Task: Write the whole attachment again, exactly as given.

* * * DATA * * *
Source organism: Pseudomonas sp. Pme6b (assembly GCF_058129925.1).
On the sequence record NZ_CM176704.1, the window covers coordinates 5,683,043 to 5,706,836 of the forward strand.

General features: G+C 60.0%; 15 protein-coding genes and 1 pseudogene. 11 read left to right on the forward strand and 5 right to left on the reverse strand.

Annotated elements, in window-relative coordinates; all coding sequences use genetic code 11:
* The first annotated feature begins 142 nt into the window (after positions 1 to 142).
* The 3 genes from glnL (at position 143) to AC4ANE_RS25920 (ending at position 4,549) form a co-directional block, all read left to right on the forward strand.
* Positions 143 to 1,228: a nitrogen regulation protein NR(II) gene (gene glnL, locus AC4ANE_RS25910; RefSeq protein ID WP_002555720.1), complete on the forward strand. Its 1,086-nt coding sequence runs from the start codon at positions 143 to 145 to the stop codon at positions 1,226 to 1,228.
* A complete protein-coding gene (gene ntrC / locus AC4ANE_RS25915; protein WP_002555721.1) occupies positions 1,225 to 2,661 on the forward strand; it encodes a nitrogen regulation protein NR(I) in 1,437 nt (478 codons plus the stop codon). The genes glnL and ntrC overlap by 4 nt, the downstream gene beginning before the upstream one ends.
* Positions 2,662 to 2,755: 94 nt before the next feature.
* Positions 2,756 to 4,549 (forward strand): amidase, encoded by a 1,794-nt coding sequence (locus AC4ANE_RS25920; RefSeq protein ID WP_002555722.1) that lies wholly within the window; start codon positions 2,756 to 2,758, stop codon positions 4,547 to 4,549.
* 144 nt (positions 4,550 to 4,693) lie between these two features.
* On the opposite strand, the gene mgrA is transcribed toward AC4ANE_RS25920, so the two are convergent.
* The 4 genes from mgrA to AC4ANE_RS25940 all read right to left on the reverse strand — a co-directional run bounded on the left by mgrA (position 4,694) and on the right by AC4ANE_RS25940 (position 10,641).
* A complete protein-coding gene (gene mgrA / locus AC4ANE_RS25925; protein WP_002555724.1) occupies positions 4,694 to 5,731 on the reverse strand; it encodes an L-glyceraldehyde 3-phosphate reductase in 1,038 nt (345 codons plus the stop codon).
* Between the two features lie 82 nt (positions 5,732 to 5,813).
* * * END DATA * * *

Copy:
Source organism: Pseudomonas sp. Pme6b (assembly GCF_058129925.1).
On the sequence record NZ_CM176704.1, the window covers coordinates 5,683,043 to 5,706,836 of the forward strand.

General features: G+C 60.0%; 15 protein-coding genes and 1 pseudogene. 11 read left to right on the forward strand and 5 right to left on the reverse strand.

Annotated elements, in window-relative coordinates; all coding sequences use genetic code 11:
* The first annotated feature begins 142 nt into the window (after positions 1 to 142).
* The 3 genes from glnL (at position 143) to AC4ANE_RS25920 (ending at position 4,549) form a co-directional block, all read left to right on the forward strand.
* Positions 143 to 1,228: a nitrogen regulation protein NR(II) gene (gene glnL, locus AC4ANE_RS25910; RefSeq protein ID WP_002555720.1), complete on the forward strand. Its 1,086-nt coding sequence runs from the start codon at positions 143 to 145 to the stop codon at positions 1,226 to 1,228.
* A complete protein-coding gene (gene ntrC / locus AC4ANE_RS25915; protein WP_002555721.1) occupies positions 1,225 to 2,661 on the forward strand; it encodes a nitrogen regulation protein NR(I) in 1,437 nt (478 codons plus the stop codon). The genes glnL and ntrC overlap by 4 nt, the downstream gene beginning before the upstream one ends.
* Positions 2,662 to 2,755: 94 nt before the next feature.
* Positions 2,756 to 4,549 (forward strand): amidase, encoded by a 1,794-nt coding sequence (locus AC4ANE_RS25920; RefSeq protein ID WP_002555722.1) that lies wholly within the window; start codon positions 2,756 to 2,758, stop codon positions 4,547 to 4,549.
* 144 nt (positions 4,550 to 4,693) lie between these two features.
* On the opposite strand, the gene mgrA is transcribed toward AC4ANE_RS25920, so the two are convergent.
* The 4 genes from mgrA to AC4ANE_RS25940 all read right to left on the reverse strand — a co-directional run bounded on the left by mgrA (position 4,694) and on the right by AC4ANE_RS25940 (position 10,641).
* A complete protein-coding gene (gene mgrA / locus AC4ANE_RS25925; protein WP_002555724.1) occupies positions 4,694 to 5,731 on the reverse strand; it encodes an L-glyceraldehyde 3-phosphate reductase in 1,038 nt (345 codons plus the stop codon).
* Between the two features lie 82 nt (positions 5,732 to 5,813).